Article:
US Reaches Plea Deal at Guantanamo Military Trial

July 7, 2010 - 4:04 PM
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San Juan, Puerto Rico (AP) - One of the first terrorism suspects taken to Guantanamo Bay pleaded guilty Wednesday to two charges in a plea deal that gives President Barack Obama's administration its first conviction since pledging to close the detention center at the U.S. base in Cuba.
 
Ibrahim Ahmed Mahmoud al-Qosi, 50, pleaded guilty to providing material support for terrorism and conspiracy at a hearing before a military judge.
 
A panel of military officers will determine his sentence at a hearing scheduled for August. Al-Qosi, who is from Sudan, faces up to life in prison but could also be sentenced to time served, Military Commissions spokesman Joe DellaVedova said in a telephone interview. He has been held at Guantanamo since January 2002.
 
Al-Qosi was accused of acting as accountant, paymaster, supply chief and cook for al-Qaida during the 1990s when the terror network was centered in Sudan and Afghanistan. He allegedly worked later as a bodyguard for Osama bin Laden.
 
New York-based Human Rights First critizied the government for taking so long to resolve the case against a prisoner captured by U.S. forces in December 2001. The military commissions have been stalled by legal challenges and changes to the rules.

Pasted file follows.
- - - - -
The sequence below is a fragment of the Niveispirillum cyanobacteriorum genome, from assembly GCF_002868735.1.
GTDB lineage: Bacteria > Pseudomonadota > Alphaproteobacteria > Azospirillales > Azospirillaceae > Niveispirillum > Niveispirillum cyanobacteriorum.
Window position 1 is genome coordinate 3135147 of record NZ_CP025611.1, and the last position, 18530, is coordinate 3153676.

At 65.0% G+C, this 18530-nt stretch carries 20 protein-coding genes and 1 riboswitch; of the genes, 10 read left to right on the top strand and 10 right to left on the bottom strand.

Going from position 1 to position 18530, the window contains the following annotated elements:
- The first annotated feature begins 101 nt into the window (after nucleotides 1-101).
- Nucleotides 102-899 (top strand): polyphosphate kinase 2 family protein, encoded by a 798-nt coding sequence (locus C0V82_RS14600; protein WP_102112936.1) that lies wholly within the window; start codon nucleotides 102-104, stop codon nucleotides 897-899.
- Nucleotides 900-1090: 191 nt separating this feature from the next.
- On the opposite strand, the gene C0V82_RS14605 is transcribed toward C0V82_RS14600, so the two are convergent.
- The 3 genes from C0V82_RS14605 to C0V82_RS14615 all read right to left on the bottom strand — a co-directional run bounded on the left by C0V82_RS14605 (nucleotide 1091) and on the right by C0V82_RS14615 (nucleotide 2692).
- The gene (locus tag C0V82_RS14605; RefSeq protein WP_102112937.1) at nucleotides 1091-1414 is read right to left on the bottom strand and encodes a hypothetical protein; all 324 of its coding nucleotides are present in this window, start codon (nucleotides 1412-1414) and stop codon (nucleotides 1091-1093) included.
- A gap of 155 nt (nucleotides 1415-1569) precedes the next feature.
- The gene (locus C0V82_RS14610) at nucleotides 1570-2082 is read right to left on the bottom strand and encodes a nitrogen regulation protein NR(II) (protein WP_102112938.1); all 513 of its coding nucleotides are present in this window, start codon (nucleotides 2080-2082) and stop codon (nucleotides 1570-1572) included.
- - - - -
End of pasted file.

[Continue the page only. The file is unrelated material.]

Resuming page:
"This is not a victory for the military commission system," said Daphne Eviatar, a senior associate in the group's Law and Security Program. "In fact Mr. al Qosi's case is a textbook example of the inability of the military commission system ... to achieve swift justice. The case has dragged on for more than six years without a trial."
 
Attorney General Eric Holder had designated al-Qosi in November as one of four detainees who would face trial before military commissions instead of civilian courts as the administration seeks to close the detention center where the U.S. now holds 181 prisoners.
 
Obama had pledged shortly after his inauguration in January 2009 to close the prison - though not the base on Cuban territory - within a year. But the effort has stalled because Congress will not agree to moving prisoners to the U.S. to face trial or continued detention.